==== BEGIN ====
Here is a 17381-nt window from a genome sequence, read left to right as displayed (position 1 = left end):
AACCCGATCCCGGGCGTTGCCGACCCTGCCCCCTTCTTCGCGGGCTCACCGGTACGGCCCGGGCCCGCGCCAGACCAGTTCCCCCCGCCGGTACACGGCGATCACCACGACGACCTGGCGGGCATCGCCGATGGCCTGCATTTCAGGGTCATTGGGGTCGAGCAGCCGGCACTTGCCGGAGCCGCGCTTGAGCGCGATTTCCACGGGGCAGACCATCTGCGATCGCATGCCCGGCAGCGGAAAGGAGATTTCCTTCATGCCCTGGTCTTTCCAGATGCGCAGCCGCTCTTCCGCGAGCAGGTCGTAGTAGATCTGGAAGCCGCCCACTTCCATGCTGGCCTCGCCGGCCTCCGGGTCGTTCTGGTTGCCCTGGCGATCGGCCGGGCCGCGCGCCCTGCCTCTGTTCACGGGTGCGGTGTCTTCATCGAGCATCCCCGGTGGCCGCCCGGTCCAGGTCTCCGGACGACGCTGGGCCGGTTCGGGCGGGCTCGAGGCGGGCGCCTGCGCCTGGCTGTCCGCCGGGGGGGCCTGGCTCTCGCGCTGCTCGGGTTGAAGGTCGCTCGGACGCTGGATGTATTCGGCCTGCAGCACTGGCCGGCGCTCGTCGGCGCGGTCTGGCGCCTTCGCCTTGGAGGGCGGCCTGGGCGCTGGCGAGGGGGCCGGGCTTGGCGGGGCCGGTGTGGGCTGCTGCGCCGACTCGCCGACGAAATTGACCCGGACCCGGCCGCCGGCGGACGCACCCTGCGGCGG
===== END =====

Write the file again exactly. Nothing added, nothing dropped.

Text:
Here is a 17381-nt window from a genome sequence, read left to right as displayed (position 1 = left end):
AACCCGATCCCGGGCGTTGCCGACCCTGCCCCCTTCTTCGCGGGCTCACCGGTACGGCCCGGGCCCGCGCCAGACCAGTTCCCCCCGCCGGTACACGGCGATCACCACGACGACCTGGCGGGCATCGCCGATGGCCTGCATTTCAGGGTCATTGGGGTCGAGCAGCCGGCACTTGCCGGAGCCGCGCTTGAGCGCGATTTCCACGGGGCAGACCATCTGCGATCGCATGCCCGGCAGCGGAAAGGAGATTTCCTTCATGCCCTGGTCTTTCCAGATGCGCAGCCGCTCTTCCGCGAGCAGGTCGTAGTAGATCTGGAAGCCGCCCACTTCCATGCTGGCCTCGCCGGCCTCCGGGTCGTTCTGGTTGCCCTGGCGATCGGCCGGGCCGCGCGCCCTGCCTCTGTTCACGGGTGCGGTGTCTTCATCGAGCATCCCCGGTGGCCGCCCGGTCCAGGTCTCCGGACGACGCTGGGCCGGTTCGGGCGGGCTCGAGGCGGGCGCCTGCGCCTGGCTGTCCGCCGGGGGGGCCTGGCTCTCGCGCTGCTCGGGTTGAAGGTCGCTCGGACGCTGGATGTATTCGGCCTGCAGCACTGGCCGGCGCTCGTCGGCGCGGTCTGGCGCCTTCGCCTTGGAGGGCGGCCTGGGCGCTGGCGAGGGGGCCGGGCTTGGCGGGGCCGGTGTGGGCTGCTGCGCCGACTCGCCGACGAAATTGACCCGGACCCGGCCGCCGGCGGACGCACCCTGCGGCGG